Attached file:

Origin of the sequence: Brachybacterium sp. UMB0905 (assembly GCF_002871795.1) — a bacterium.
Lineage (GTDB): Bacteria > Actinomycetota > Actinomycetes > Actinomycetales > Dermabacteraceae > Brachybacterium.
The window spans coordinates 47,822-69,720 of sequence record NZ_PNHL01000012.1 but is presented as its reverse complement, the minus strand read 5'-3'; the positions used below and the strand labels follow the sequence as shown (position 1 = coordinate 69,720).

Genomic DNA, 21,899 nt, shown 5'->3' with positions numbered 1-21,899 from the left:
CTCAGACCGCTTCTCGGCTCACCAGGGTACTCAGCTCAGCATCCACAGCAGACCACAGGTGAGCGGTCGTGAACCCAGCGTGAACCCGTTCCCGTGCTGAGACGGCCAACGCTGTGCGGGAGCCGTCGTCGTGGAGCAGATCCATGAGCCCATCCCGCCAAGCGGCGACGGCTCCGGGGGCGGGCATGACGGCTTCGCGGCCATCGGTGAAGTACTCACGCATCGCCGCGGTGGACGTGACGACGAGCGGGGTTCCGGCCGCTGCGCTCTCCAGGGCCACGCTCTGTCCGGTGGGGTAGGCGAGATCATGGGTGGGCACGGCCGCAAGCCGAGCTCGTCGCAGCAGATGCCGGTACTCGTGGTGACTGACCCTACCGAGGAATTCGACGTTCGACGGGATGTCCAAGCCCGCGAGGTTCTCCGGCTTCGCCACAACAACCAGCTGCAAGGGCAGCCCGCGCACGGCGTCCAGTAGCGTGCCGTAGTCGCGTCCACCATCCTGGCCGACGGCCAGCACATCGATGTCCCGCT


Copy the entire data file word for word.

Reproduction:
Origin of the sequence: Brachybacterium sp. UMB0905 (assembly GCF_002871795.1) — a bacterium.
Lineage (GTDB): Bacteria > Actinomycetota > Actinomycetes > Actinomycetales > Dermabacteraceae > Brachybacterium.
The window spans coordinates 47,822-69,720 of sequence record NZ_PNHL01000012.1 but is presented as its reverse complement, the minus strand read 5'-3'; the positions used below and the strand labels follow the sequence as shown (position 1 = coordinate 69,720).

Genomic DNA, 21,899 nt, shown 5'->3' with positions numbered 1-21,899 from the left:
CTCAGACCGCTTCTCGGCTCACCAGGGTACTCAGCTCAGCATCCACAGCAGACCACAGGTGAGCGGTCGTGAACCCAGCGTGAACCCGTTCCCGTGCTGAGACGGCCAACGCTGTGCGGGAGCCGTCGTCGTGGAGCAGATCCATGAGCCCATCCCGCCAAGCGGCGACGGCTCCGGGGGCGGGCATGACGGCTTCGCGGCCATCGGTGAAGTACTCACGCATCGCCGCGGTGGACGTGACGACGAGCGGGGTTCCGGCCGCTGCGCTCTCCAGGGCCACGCTCTGTCCGGTGGGGTAGGCGAGATCATGGGTGGGCACGGCCGCAAGCCGAGCTCGTCGCAGCAGATGCCGGTACTCGTGGTGACTGACCCTACCGAGGAATTCGACGTTCGACGGGATGTCCAAGCCCGCGAGGTTCTCCGGCTTCGCCACAACAACCAGCTGCAAGGGCAGCCCGCGCACGGCGTCCAGTAGCGTGCCGTAGTCGCGTCCACCATCCTGGCCGACGGCCAGCACATCGATGTCCCGCT